Now, I’m not but a lowly English major, and terms like DNA usually make my brain shutdown on first contact.  However, it just makes sense.  Everything in the play is connected, every line resonates differently due to the lines that come before it, whether in the same conversation or not.  All the themes, all the characters, everything is connected, and it is the discovery of this, the mapping out of the arcs and through-lines that I have found amazing.

And, of course, working with Kali has been fantastic.  She brought us a massive tool box, and filled it with inventive, interactive, and most importantly FUN ways of finding the DNA, finding our characters, and finding a new way to enjoy theater.  When the group lurches around the room together, then falls to floor crying, then hysterically starts laughing (And all without any prompt to do so!), I as an actor feel the DNA.  It is one thing to talk about it, and quite another to become part of the DNA yourself.  To which we owe Kali a tremendous debt.

I know I have mentioned it before, but I’m going to say it again.  This cast is awesome.  With a show like this, and the direction that we are taking it, it is crucial for everyone to be on board 100%, and to try their absolute hardest.  Which is exactly what is happening.  The work ethic of every member is astounding, and everyone comes to rehearsal with an open mind.  And the best part is, we all have fun together at the same time!  I could not have picked a better ensemble to work with, or one I would have more fun working with.

We’ve done so much in so little time.   I thought I knew the play before, but now I see it in a completely different way.  Actually, its more accurate to say that I see it in a myriad of different ways.  The subtleties of the text, the dark humor, the way everything fits together, I never noticed any of it before.  Its like we are doing a completely new play.  Which, I guess, in a way we are.  Because the very way in which we are searching for and discovering the DNA of the play alters it permanently at a profound level.

And all of this before we even began working directly with the text!  I have learned more about “Uncle Vanya”  than I thought would be possible in just three weeks.  I cannot wait to see what more we can do in the next couple of months.


what a piece of work is (hu)man

One of the loveliest feelings I can have when I’m working hard on something or for something is the feeling of “This is why I do this.”

This is why I spend my time and energy on this. I hope you all are feeling that lovely feeling as often as I am through this process. I know I’ve said it a few times to a few of you, but the reason I love the performing arts so much is that they let you be—and force you to be—human. Theatre I think is the most visceral, primal, and rudimentary because it forces us to be exactly what we (as humans) are. Scared, sad, vengeful, lovelorn. And it forces us to do that by becoming uncomfortably real. All we do every day is put on the acceptable clothes, say the acceptable things, and move in acceptable ways. Sit, walk, lie down. I’m fine, how are you. And while I appreciate that that is how society functions I still feel such relief when we can come into the studio and use our bodies and voices. The realm of potential for physical and vocal expression is virtually endless, and we use such an incredibly miniscule patchy crummy sliver of it every day. What rich pleasure to scream and cry and laugh and sing and dance and fall and crawl and run with abandon! That in itself is fulfilling!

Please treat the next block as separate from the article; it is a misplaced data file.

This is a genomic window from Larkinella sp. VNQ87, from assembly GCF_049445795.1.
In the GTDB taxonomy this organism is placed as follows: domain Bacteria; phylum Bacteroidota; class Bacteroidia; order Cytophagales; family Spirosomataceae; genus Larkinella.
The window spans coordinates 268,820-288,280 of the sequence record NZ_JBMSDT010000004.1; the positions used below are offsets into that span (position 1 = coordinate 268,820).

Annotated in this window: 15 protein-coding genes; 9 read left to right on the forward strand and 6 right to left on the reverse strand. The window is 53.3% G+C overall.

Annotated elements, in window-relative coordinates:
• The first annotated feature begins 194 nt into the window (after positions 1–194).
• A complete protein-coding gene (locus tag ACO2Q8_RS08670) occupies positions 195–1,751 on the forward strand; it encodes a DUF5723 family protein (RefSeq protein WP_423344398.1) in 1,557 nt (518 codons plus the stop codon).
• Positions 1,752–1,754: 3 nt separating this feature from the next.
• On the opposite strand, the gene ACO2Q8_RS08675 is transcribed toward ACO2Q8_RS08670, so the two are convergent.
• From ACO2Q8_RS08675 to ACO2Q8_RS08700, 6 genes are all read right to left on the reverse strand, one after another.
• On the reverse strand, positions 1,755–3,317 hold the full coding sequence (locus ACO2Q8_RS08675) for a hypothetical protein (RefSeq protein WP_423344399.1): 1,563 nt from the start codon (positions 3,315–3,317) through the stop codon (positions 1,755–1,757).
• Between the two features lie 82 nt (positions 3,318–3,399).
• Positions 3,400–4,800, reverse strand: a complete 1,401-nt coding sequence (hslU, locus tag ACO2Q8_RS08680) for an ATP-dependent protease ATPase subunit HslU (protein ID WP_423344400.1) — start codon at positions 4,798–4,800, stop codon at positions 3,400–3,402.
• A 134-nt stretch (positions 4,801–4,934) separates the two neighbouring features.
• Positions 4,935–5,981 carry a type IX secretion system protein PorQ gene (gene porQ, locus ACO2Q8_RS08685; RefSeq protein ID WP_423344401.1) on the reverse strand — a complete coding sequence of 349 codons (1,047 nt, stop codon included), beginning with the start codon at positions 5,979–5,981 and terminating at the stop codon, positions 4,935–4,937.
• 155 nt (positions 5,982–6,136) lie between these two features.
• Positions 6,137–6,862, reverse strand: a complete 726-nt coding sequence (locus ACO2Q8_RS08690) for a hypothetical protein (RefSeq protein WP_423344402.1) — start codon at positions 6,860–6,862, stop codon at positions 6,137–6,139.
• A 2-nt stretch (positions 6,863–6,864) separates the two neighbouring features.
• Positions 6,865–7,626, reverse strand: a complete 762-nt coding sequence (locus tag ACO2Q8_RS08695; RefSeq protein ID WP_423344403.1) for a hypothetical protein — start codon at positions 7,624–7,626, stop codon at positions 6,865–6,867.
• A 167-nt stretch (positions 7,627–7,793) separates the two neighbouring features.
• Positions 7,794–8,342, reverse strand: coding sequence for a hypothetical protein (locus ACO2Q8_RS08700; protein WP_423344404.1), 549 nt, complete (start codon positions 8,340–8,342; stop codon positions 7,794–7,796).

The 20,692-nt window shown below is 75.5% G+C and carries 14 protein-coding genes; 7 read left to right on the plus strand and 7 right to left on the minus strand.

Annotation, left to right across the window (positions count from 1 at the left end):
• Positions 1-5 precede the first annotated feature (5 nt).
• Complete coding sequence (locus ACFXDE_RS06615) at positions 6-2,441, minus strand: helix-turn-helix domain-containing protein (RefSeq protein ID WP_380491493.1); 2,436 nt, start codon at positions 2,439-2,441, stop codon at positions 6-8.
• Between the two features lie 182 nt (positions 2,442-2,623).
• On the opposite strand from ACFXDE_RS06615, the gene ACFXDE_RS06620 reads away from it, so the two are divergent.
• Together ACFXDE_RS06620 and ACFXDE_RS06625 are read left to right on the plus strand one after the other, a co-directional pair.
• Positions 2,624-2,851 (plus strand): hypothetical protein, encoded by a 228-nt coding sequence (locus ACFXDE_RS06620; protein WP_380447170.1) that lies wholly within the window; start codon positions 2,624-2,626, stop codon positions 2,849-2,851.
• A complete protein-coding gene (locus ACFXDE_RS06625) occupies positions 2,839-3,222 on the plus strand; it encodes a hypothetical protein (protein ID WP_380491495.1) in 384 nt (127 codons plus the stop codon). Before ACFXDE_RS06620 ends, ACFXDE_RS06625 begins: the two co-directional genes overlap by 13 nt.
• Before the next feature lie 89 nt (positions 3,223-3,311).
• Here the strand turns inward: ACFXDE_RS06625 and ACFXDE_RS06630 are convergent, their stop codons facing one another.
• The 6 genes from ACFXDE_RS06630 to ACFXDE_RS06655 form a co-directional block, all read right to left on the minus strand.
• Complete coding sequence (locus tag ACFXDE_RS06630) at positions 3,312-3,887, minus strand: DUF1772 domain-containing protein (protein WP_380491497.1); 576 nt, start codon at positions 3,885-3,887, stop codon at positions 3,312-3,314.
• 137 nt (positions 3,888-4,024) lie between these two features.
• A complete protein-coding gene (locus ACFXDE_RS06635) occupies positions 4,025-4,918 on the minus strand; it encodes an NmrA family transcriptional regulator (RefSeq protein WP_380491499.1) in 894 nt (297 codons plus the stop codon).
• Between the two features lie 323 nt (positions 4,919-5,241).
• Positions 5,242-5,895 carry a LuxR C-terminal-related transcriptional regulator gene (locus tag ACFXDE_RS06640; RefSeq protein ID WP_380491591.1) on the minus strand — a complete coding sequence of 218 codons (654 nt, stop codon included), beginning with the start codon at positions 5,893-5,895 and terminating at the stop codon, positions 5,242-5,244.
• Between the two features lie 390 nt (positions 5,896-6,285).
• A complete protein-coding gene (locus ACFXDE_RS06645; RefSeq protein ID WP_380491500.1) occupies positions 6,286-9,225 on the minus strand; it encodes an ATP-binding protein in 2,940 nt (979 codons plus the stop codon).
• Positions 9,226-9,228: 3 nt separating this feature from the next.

And the best part of this simple and wonderful four hours of humanity is that it is teaching us how to be humans. Specific humans, in this case, but who says that can’t give us some general knowledge as well? I bet we all have a heightened awareness of who is speaking to us at what pitch, and from what center of their body.

I can almost liken it to being this body with no sense of self. Kali helps us figure out how to move. How do people move? How does this person move? And why? And the why comes right from Jules and Jeff teaching us how this person might think or feel and what causes those thoughts or feelings and gradually we understand how to be a human being. Maybe one named Sonya.

What I usually hold in my left hand is the worry that the characters I try to take on aren’t distinct enough from who I am. How can I differentiate between myself and this person? Especially if it’s someone I feel like I know, who I can relate to. I think every person in the world can relate to Sonya. But the more I learn how to be human, the more I can see that I’m just pulling pieces of Play-Doh off of Faye to stick on Sonya because it’s all the same material. It’s becoming less “how can I be Sonya?” and “how can I be human?”

I think most of these ideas are sinking in so well for Vanya because what is it about if not humans doing human things. We talked about Chekov wanting his plays to reflect everyday life—the monotony and the discontent, the shuffling, sitting, standing, lying down, I’m fine how are you. This isn’t song and dance, not an acrobatic feat. But this fulfills us by utilizing that tiny sliver of human expression to reveal how much is really there, how much hurt and joy, and humanity. And for us in class or in the audience that is so satisfying. To look at humans doing human things and recognize ourselves. Quietly, with our hands in our laps.